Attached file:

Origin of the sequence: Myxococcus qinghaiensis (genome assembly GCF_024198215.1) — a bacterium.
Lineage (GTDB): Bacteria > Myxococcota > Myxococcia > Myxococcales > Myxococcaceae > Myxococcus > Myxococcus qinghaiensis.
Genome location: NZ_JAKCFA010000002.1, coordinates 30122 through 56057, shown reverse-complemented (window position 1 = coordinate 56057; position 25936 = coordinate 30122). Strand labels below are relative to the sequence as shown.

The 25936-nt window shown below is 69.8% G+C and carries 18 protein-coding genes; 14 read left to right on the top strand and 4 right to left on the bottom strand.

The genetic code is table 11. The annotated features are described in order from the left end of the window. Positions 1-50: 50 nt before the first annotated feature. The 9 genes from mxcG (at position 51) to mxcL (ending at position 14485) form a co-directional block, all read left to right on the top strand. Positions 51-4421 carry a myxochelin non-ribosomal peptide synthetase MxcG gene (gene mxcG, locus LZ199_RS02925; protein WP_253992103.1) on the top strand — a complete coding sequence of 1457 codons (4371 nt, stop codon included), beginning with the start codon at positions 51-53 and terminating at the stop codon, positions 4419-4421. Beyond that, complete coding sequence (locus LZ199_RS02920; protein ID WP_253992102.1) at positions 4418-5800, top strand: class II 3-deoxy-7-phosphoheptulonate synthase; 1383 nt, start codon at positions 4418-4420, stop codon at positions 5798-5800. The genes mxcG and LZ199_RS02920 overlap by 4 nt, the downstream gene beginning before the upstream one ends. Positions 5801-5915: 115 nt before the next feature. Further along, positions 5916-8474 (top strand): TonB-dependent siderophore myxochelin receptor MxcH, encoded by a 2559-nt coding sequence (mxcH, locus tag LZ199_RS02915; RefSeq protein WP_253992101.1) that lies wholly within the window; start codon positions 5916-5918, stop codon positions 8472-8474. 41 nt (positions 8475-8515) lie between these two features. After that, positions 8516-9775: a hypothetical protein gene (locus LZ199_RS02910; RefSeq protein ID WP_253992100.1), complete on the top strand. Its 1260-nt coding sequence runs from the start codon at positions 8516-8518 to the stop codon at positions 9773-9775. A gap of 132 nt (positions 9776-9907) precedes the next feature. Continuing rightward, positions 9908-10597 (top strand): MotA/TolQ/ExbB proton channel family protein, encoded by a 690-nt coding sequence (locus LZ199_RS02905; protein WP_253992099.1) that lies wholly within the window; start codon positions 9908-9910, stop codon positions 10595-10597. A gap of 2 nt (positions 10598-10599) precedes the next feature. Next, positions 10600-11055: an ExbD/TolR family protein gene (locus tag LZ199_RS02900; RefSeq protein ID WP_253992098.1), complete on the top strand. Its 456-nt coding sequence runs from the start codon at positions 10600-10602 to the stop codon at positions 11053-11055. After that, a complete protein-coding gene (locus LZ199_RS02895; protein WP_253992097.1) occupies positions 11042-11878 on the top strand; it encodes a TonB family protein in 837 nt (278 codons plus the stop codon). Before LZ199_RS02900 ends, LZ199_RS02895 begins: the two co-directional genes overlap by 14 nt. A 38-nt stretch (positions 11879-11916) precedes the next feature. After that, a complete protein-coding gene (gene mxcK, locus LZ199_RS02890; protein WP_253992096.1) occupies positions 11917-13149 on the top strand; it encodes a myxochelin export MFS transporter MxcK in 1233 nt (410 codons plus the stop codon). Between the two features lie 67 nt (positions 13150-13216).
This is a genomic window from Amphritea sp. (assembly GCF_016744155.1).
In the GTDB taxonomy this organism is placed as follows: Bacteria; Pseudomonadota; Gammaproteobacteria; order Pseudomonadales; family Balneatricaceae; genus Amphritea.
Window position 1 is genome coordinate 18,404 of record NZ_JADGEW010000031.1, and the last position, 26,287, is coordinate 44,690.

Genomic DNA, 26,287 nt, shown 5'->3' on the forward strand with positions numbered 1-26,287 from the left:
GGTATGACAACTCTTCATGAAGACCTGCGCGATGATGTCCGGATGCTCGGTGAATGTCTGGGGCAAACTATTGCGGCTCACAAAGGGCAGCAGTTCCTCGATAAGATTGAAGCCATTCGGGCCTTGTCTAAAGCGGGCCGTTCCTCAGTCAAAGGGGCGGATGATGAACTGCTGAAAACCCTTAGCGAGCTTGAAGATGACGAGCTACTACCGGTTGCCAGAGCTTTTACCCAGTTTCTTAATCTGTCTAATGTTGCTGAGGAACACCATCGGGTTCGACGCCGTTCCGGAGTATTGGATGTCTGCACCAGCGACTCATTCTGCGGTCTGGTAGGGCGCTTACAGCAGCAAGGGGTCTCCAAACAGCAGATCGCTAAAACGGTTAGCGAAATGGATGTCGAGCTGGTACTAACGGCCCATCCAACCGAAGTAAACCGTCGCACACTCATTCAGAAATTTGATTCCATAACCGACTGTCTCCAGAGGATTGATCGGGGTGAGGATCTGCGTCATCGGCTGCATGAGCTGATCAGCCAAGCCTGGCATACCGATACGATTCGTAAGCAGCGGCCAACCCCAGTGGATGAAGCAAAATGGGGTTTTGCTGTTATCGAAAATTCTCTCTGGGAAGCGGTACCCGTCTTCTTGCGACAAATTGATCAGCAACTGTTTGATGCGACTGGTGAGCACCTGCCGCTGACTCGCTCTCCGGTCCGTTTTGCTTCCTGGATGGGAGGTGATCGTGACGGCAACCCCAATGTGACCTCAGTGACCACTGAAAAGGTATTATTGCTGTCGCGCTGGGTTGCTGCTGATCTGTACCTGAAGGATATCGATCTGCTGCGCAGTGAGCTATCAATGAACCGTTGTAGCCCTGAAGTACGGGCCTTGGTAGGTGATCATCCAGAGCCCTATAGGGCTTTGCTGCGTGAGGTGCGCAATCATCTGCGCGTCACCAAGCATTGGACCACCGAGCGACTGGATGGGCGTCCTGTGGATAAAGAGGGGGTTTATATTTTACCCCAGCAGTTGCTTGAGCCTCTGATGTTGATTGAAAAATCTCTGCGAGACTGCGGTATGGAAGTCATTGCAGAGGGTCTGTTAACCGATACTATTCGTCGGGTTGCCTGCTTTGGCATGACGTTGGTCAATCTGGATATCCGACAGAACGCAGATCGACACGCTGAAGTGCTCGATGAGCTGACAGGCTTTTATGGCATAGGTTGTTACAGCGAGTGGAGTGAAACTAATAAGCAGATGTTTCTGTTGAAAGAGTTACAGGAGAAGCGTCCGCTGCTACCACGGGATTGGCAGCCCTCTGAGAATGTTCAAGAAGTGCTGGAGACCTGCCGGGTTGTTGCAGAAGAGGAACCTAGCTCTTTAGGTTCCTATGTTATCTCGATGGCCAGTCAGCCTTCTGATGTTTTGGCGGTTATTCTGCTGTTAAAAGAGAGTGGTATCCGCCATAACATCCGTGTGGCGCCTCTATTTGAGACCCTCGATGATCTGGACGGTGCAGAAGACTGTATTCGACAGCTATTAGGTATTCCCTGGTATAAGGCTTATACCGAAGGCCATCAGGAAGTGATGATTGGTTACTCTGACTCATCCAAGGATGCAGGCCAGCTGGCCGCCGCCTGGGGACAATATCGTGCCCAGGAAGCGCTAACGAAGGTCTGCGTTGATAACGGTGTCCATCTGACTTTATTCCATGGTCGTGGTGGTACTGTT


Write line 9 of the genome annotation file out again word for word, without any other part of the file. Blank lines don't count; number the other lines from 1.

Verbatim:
Genomic DNA, 26,287 nt, shown 5'->3' on the forward strand with positions numbered 1-26,287 from the left: